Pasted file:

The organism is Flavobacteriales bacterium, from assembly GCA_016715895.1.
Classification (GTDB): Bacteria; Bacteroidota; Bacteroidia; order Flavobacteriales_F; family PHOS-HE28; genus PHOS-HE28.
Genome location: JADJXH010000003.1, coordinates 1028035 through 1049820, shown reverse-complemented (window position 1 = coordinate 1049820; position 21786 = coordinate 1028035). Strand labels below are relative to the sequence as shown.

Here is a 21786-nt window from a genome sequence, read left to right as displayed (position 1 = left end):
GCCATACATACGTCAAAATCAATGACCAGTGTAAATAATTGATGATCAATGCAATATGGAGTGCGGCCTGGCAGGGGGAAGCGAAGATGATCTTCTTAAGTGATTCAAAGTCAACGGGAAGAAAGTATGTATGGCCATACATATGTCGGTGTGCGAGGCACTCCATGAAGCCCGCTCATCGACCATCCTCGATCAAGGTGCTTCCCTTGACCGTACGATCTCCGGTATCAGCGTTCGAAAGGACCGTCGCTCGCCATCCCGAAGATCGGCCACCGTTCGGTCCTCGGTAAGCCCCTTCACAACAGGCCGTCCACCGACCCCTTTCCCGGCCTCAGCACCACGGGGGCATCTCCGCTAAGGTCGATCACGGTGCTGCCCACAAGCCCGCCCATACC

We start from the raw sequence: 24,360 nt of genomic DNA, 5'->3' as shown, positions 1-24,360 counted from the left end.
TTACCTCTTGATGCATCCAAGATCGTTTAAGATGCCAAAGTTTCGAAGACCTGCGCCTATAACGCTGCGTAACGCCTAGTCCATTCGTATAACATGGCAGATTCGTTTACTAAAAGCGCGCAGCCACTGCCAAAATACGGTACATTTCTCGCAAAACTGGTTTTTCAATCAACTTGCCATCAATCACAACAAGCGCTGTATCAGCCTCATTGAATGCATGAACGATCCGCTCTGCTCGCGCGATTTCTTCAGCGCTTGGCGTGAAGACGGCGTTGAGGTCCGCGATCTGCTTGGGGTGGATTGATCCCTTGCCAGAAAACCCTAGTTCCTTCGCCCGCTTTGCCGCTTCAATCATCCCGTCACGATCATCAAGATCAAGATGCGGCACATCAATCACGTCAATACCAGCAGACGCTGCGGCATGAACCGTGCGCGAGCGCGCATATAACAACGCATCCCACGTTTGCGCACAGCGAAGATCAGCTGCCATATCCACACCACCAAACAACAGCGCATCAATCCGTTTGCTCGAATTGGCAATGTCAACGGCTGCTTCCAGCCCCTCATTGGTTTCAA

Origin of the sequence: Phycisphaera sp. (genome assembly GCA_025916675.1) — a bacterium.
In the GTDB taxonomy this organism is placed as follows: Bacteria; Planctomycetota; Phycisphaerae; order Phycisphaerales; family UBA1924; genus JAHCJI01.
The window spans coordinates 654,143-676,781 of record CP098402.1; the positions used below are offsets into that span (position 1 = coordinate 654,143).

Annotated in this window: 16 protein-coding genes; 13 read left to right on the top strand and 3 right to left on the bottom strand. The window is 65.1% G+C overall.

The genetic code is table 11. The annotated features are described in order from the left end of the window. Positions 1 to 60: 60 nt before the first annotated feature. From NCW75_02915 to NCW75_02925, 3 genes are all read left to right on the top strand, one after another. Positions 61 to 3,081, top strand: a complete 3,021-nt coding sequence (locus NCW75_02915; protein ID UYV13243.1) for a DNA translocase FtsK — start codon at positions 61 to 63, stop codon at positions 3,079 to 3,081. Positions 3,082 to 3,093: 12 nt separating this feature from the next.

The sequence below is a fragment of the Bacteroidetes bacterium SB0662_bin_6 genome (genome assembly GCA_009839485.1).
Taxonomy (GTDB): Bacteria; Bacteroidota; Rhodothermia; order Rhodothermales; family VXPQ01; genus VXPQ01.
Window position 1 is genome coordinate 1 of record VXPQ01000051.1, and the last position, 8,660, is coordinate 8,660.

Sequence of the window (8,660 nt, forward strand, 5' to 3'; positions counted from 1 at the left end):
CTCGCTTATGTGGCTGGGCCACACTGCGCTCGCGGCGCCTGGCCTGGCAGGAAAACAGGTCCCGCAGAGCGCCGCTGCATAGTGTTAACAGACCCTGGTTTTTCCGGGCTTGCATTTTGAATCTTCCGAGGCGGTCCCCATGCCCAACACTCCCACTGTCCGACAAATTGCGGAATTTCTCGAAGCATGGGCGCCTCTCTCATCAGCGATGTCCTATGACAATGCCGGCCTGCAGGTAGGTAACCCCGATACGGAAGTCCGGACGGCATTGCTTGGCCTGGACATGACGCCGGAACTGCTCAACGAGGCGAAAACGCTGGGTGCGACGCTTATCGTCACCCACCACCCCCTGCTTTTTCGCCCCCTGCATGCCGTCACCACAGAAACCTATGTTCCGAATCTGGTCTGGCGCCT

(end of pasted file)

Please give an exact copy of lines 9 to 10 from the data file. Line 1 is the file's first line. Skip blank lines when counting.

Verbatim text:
In the GTDB taxonomy this organism is placed as follows: Bacteria; Planctomycetota; Phycisphaerae; order Phycisphaerales; family UBA1924; genus JAHCJI01.
The window spans coordinates 654,143-676,781 of record CP098402.1; the positions used below are offsets into that span (position 1 = coordinate 654,143).